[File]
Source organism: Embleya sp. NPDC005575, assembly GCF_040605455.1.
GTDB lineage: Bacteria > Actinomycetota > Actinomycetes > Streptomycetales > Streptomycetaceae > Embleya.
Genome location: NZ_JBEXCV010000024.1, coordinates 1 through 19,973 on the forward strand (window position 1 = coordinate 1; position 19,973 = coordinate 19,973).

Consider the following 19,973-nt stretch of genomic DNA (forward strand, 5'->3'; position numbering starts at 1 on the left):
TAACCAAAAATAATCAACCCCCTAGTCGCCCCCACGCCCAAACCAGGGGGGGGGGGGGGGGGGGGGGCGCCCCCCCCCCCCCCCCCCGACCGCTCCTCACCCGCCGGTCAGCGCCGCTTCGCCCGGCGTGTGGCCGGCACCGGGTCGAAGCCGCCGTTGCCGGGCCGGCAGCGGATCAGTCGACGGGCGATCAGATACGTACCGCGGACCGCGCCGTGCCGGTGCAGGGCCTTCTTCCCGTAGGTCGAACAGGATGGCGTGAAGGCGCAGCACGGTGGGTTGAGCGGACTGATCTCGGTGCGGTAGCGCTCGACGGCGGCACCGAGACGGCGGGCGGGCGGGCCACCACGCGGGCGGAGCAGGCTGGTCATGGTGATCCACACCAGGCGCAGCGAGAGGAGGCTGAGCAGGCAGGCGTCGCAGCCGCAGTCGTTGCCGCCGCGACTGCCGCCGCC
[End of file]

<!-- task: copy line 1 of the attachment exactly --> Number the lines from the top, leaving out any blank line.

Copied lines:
Source organism: Embleya sp. NPDC005575, assembly GCF_040605455.1.